USS Orleck

Efforts to move the former Navy ship to the Jacksonville Naval Museum in Florida have been on hold for more than a year, but Orleck Museum Executive Director Ron Williams is hopeful that it will get done.

The COVID-19 pandemic and Hurricanes Laura and Delta have kept the USS Orleck Naval Museum stuck at its location on North Enterprise Boulevard in Lake Charles. Efforts to move the former Navy ship to the Jacksonville Naval Museum in Florida have been on hold for more than a year, but Orleck Museum Executive Director Ron Williams is hopeful that it will get done.

“It’s just taken a long time, unfortunately, but we’re moving forward,” Williams said Thursday. “We don’t know of any reason why it won’t come to fruition, but after all we’ve been through, we don’t take anything for granted.”

Several steps need to happen first, Williams said. The Jacksonville Historic Naval Ship Association, a nonprofit group, needs its mayor to sign an ordinance authorizing the Downtown Investment Authority to enter into a lease agreement with the nonprofit so that the ship can be placed on city property. The ship’s proposed location is close to TIAA Bank Field, home of the NFL’s Jacksonville Jaguars.

“We’re taking it a day at a time,” he said. “It’s frustrating for everybody, including people in (Jacksonville) we’re working with to get it through all the hoops. Jacksonville has a much more complicated government process than we do here. It’s a big city council with a bunch of commissions.”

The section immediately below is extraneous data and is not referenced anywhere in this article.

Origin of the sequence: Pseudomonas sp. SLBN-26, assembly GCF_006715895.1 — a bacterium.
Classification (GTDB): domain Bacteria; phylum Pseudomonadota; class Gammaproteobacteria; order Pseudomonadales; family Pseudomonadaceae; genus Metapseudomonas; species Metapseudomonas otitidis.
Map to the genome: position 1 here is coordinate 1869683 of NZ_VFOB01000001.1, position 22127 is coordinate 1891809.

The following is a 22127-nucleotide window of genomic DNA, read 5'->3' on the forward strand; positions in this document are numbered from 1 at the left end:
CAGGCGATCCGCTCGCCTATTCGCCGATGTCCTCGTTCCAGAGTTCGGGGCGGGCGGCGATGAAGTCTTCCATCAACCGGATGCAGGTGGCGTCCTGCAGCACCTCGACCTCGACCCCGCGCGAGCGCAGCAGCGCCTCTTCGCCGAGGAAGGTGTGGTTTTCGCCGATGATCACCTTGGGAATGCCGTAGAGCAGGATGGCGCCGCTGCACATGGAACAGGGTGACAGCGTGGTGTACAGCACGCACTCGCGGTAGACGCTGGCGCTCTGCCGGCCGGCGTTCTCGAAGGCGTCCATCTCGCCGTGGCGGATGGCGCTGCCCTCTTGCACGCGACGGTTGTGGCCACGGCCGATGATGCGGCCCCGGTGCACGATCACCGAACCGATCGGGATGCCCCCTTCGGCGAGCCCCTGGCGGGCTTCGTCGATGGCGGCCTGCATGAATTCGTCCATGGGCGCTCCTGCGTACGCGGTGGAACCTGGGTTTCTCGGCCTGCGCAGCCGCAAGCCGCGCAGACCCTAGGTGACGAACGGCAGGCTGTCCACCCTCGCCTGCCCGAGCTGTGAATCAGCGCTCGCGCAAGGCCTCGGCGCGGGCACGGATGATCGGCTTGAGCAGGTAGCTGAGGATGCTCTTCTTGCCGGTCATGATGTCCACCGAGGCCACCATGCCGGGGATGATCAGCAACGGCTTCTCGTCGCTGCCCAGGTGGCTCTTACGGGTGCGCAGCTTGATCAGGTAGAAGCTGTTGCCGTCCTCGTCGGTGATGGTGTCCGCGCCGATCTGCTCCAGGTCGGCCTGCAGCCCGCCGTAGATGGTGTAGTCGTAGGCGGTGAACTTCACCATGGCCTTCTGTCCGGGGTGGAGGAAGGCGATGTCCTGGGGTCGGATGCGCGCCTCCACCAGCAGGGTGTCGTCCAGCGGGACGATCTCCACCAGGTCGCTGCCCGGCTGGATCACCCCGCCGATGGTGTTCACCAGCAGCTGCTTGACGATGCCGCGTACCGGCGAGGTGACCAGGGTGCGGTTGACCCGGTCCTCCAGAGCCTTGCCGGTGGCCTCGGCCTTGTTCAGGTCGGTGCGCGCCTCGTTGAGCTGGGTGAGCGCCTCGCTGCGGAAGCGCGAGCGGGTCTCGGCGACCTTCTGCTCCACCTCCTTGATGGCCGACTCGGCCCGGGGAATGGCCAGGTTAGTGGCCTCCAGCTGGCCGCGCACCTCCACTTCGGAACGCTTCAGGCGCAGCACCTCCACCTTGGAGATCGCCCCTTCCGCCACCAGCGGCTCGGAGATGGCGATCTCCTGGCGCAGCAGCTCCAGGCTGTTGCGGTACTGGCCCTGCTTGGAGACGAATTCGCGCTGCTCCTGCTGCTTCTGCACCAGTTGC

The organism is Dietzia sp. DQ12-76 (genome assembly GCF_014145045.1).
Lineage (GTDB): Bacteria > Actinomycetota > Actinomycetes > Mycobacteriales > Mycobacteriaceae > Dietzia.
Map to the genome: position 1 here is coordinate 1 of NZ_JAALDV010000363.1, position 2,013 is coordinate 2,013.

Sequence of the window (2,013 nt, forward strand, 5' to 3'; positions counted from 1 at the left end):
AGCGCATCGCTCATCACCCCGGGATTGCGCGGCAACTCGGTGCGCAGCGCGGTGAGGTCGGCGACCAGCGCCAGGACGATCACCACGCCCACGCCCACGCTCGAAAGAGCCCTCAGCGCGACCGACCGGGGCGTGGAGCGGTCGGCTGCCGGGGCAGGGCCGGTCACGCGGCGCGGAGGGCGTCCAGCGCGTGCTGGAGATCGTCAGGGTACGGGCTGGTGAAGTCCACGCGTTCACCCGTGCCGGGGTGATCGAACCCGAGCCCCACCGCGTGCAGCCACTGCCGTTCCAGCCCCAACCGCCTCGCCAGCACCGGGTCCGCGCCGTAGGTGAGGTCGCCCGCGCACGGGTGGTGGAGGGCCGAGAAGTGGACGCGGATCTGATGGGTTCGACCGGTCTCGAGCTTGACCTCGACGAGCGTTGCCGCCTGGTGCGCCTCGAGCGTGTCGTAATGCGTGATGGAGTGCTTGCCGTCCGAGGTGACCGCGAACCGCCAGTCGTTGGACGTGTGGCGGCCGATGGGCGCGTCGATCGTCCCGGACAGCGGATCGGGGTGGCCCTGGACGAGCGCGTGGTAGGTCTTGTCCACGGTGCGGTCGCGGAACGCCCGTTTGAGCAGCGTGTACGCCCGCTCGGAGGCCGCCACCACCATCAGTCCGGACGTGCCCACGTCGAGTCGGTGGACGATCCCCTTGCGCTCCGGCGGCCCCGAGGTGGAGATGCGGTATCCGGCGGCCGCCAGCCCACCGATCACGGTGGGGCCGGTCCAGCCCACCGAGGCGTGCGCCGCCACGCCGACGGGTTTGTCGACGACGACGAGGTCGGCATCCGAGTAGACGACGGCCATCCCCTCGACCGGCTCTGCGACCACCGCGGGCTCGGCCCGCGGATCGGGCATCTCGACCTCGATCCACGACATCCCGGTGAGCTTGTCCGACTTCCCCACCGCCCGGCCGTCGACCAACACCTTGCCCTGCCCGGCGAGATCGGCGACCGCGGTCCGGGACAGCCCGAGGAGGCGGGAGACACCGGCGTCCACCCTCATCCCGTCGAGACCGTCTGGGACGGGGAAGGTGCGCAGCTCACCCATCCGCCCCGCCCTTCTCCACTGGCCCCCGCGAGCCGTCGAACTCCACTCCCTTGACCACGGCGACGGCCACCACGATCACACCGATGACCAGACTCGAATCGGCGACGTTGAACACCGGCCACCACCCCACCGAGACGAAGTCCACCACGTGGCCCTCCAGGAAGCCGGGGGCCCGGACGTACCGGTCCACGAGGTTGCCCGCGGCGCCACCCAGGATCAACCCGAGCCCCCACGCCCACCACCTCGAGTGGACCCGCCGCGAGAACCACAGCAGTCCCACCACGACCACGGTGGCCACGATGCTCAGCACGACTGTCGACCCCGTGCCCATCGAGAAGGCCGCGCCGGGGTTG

The ordinance requires three readings before the city council and has been referred to several council committees for review, Williams said.

“We’re optimistic it’s going to take place, and we’re going to work toward that goal,” he said. “My challenge is I’m not over there to know the particular details.”

Another key factor, Williams said, is getting the ship to the Gulf Copper Manufacturing’s Central dry dock yard in Port Arthur, Texas, on a tight schedule. The goal, he said, is to get 3-4 weeks’ worth of work done quickly so it can be sent over to Jacksonville, a move that could take up to eight days.

While Hurricane Laura left the Orleck battered, the ship did not take on any water. Williams attributed that to the ship already being secured for tow.

The ship lost its gangway, which allows crews to board the ship, during Hurricane Laura. Custom Metal Fabricators in Lake Charles designed and built a new one.

“We needed that before we could start accessing the ship safely,” Williams said.

Jacksonville’s history as a naval town should provide a better location for the Orleck, Williams said. The Jacksonville Historic Naval Ship Association tried to get the USS Charles F. Adams, but the Navy decided in late 2018 to scrap the ship. Both the Orleck and Jacksonville Historic Naval Ship Association have been working since January 2019 to get the ship to Jacksonville.

“Jacksonville has a lot of naval history and people they can tap into. There’s a lot of potential,” he said.

 

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